Wesley Botton
Chief sports writer
2 minute read
12 Apr 2014
1:00 pm

Shadow of Nash still hangs over sprinters

Wesley Botton

When Paul Nash went to bed on April 1, 1968 he would have been somewhat disappointed if he knew he would narrowly fail in his bid the next day to become the first South African to break 10 seconds in the 100m sprint.

Wesley Botton.

Nash, however, is no doubt far more surprised these days that the barrier still stands firm, some 46 years later.

At the age of 21, Nash clocked 10.0 seconds in front of a capacity crowd in Krugersdorp in April 1968, equalling the hand-timed world record jointly held by German Armin Harry, Horacio Estevez of Venezuela and American Jim Hines.

Hines went on to clock 9.95 six months later to win Olympic gold in Mexico City, and was recognised as the first official athlete to dip under 10 seconds when the IAAF introduced electronic timing in 1977.

While Nash’s time would probably have been slower than records indicate (closer to 10.15), with hand-timing believed to be less accurate due to the reliance on human reaction, he is still among South Africa’s all-time best performers in the event.

As of yesterday, 90 men had broken the 10-second barrier, including 14 athletes from four African countries.

And while South Africa remains trapped behind a door that has refused to budge for nearly three decades, there are a trio of athletes who are set to make an onslaught on the milestone.

Until 2011, only five South Africans had dipped under 10.15, but Simon Magakwe, Anaso Jobodwana and Akani Simbine have all done so in the past two years.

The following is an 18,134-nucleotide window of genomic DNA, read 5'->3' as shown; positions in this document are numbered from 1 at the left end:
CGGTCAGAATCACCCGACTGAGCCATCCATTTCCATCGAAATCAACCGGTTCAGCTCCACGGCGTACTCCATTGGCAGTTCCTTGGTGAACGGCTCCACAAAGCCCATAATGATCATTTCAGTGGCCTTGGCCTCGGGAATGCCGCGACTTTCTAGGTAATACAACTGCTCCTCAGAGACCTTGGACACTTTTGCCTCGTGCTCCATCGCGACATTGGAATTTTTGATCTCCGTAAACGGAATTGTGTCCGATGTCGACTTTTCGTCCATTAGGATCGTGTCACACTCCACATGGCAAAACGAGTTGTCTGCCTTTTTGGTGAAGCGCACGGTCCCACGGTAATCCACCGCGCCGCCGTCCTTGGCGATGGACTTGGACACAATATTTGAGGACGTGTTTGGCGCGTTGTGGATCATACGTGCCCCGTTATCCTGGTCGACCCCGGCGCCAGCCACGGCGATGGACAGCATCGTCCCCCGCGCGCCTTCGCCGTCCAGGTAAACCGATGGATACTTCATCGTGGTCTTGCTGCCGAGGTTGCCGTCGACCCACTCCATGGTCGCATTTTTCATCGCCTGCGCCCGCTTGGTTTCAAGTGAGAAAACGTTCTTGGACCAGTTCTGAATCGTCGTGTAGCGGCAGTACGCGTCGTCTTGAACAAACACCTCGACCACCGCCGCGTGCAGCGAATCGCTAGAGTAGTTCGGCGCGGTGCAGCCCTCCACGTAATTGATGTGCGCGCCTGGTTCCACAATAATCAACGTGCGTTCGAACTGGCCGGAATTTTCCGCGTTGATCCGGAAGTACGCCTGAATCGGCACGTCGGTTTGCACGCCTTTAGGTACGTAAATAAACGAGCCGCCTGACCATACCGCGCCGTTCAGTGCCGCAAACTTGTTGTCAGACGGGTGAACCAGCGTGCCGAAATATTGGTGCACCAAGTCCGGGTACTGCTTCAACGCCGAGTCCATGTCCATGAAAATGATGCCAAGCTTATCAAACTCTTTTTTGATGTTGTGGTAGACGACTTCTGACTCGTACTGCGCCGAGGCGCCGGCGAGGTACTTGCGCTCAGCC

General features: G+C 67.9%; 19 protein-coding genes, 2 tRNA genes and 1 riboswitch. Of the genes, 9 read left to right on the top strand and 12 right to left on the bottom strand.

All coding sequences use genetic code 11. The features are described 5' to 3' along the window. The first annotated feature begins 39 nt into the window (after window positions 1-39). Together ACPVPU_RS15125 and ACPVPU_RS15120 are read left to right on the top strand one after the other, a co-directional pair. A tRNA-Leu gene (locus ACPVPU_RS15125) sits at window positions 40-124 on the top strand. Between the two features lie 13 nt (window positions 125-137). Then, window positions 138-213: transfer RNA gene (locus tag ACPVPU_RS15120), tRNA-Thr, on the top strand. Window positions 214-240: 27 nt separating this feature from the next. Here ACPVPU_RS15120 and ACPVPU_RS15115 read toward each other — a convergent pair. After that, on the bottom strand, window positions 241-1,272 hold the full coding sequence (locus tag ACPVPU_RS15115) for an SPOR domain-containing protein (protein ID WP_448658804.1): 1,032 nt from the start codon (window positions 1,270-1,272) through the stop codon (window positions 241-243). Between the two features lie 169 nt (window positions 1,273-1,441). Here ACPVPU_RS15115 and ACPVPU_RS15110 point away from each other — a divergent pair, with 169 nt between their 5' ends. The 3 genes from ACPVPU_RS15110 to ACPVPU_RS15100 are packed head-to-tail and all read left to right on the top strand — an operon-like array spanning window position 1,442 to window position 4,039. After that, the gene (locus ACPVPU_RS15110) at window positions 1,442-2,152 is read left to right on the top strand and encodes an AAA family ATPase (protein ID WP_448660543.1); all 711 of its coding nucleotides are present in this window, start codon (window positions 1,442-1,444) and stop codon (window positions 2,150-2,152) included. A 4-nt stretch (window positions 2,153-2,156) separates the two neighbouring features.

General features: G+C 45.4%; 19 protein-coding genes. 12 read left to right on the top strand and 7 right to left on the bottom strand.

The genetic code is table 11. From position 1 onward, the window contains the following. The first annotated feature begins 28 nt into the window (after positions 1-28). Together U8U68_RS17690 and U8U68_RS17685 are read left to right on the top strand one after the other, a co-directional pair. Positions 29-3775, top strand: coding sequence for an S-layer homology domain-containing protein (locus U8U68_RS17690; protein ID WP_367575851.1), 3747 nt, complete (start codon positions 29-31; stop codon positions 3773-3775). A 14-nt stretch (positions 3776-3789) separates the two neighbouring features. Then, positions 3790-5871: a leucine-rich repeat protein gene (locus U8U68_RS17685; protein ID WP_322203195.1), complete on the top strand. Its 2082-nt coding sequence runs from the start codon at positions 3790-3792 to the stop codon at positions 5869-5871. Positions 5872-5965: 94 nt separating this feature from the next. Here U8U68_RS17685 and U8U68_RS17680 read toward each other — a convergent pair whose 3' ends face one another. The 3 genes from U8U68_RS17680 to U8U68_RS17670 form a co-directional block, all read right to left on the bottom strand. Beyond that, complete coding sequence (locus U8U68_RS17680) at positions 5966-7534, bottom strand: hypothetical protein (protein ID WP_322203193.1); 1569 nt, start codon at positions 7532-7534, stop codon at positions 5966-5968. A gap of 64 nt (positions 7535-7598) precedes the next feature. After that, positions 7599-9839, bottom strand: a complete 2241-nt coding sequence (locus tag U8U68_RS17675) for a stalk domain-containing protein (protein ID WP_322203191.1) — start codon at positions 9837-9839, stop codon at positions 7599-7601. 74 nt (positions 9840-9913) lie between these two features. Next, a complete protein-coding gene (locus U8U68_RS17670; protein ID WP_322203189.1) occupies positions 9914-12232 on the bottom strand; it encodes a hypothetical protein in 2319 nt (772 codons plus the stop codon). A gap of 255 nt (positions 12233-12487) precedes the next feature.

Magakwe equalled Johan Rossouw’s long-standing SA record of 10.06 in April 2012 and Jobodwana twice stopped the clocks at 10.10 last season.

Simbine, the national junior record holder, produced a stunning 10.13 effort at the Gauteng North provincial championships last month, and Magakwe has also shown impressive early season form with a 10.21 performance in Perth in February.

The ever-consistent Jobodwana is expected to have a go at the barrier during the international campaign, but as he watches from a distance from his base in the United States Magakwe and Simbine will attempt to break new ground in the closing stages of the domestic season.

History could be made in the capital city today when Magakwe and Simbine meet for the first time this year in the men’s 100m final, and if they fail in their attempt, they will have another chance at the SA Open Championships in Potchefstroom next month.

It might be thier last opportunity, however, before Jobodwana attacks the barrier on the American and European circuits.

Whoever achieves the feat first, will break one of the longest standing barriers in South African sport. The ghost of Nash’s past has haunted every one of the country’s top sprinters for nearly 50 years.

This could be the year that Nash’s shadow is allowed to rest at last.